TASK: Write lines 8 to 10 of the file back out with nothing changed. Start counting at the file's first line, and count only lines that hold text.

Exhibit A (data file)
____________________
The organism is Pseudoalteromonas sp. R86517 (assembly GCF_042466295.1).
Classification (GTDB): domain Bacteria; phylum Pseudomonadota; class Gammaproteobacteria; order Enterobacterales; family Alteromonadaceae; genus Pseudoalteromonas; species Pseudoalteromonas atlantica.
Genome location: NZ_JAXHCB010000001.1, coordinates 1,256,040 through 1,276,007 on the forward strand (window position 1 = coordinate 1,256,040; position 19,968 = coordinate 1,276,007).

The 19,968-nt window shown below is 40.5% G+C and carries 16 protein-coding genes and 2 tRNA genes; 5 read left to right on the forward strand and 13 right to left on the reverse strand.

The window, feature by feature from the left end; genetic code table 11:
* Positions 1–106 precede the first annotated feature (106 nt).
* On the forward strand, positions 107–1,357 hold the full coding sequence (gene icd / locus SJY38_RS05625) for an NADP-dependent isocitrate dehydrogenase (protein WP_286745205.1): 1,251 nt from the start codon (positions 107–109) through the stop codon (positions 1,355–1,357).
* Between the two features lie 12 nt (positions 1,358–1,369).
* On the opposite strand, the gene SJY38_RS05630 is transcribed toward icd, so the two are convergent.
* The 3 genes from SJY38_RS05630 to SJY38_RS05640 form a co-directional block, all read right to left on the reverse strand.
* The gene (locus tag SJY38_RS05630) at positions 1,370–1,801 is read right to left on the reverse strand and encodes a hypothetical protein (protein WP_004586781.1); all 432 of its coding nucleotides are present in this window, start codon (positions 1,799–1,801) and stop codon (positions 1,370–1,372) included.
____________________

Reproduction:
* Between the two features lie 12 nt (positions 1,358–1,369).
* On the opposite strand, the gene SJY38_RS05630 is transcribed toward icd, so the two are convergent.
* The 3 genes from SJY38_RS05630 to SJY38_RS05640 form a co-directional block, all read right to left on the reverse strand.